Veterans in the trucking industry

Posted by:

The veterans who were active or reserve members of the US Military have been having a hard time returning to civilian life and finding a new career. According to The Washington Post, since 2001 around 2.4 million members of the US armed forces are no longer serving in the military, and the number of veterans is expected to increase by 1 million over the next 4-5 years. The veterans’ readjustment to civilian life is getting very challenging.

The challenges of readjusting to civilian life

  • Finding a meaningful career

Finding a new meaningful career is important. And many veterans who served in the military for over a decade find it challenging to reintegrate into the civilian workforce. Often, a new career requires additional training and education, which can be costly. And the job market doesn’t always allow to receive a quick return on investment.

  • Readjusting to new life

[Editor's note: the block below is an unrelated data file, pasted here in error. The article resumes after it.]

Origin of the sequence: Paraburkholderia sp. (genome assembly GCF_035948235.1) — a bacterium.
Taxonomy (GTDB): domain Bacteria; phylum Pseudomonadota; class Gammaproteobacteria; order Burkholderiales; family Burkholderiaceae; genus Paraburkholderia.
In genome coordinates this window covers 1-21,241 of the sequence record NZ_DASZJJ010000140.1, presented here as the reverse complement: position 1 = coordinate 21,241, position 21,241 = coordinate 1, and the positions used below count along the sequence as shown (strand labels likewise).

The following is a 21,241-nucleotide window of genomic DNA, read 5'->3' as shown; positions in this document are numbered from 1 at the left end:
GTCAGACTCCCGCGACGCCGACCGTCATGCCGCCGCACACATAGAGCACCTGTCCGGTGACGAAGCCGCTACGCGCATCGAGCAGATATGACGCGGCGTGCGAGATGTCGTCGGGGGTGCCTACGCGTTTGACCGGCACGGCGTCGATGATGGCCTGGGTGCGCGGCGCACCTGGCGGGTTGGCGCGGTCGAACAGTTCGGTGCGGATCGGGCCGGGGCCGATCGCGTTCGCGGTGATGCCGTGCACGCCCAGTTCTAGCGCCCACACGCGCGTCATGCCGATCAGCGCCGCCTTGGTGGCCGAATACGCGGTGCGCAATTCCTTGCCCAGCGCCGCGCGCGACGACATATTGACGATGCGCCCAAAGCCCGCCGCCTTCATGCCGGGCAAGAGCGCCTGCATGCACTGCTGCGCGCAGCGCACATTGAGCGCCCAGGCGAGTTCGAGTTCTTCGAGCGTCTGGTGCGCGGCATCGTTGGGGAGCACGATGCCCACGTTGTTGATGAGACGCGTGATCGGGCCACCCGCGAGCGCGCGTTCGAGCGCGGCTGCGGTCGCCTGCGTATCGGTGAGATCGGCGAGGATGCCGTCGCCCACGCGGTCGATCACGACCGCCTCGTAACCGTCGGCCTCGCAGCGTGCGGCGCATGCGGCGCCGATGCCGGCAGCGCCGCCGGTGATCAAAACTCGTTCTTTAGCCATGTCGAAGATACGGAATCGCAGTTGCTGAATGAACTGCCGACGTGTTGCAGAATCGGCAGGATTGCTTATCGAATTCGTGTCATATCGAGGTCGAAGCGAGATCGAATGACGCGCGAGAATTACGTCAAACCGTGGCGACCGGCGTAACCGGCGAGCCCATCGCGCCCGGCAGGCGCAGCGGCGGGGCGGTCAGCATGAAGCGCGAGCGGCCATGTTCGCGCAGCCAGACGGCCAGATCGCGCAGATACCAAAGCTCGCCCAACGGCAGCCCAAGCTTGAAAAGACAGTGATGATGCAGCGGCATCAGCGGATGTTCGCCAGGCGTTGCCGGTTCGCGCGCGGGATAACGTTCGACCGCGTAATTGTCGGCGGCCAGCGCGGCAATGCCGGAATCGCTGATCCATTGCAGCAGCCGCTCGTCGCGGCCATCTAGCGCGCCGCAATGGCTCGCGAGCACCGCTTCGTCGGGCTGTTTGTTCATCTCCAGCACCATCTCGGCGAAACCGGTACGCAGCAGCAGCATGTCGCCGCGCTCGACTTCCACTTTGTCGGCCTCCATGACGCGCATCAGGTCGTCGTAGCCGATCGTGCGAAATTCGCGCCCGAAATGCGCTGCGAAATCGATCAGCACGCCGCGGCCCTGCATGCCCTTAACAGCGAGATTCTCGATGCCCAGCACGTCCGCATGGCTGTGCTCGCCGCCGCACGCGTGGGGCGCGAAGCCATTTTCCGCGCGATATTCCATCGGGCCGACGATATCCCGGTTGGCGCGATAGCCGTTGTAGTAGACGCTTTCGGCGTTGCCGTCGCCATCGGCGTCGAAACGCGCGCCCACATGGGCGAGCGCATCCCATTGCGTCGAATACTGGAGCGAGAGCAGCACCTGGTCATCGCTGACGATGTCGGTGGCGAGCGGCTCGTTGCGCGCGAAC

Many life aspects will change as well. Veterans’ responsibilities, their role in the community, and their lifestyle will be different. That is not all. They will feel like they have to rebuild their whole life from the beginning. Can you imagine how stressful that can be?

  • Dealing with Gulf War Syndrome and post-traumatic stress disorder

A lot of veterans get affected by post-traumatic stress disorder which makes it even harder for them reintegrate into civilian life. According to The Washington Post: “Since 2009, Veterans Affairs has reduced veterans’ homelessness by one-third during the worst recession since the Great Depression and provided access to previously denied disability benefits for more than 800,000 veterans with conditions related to Agent Orange, Gulf War Syndrome and post-traumatic stress disorder.”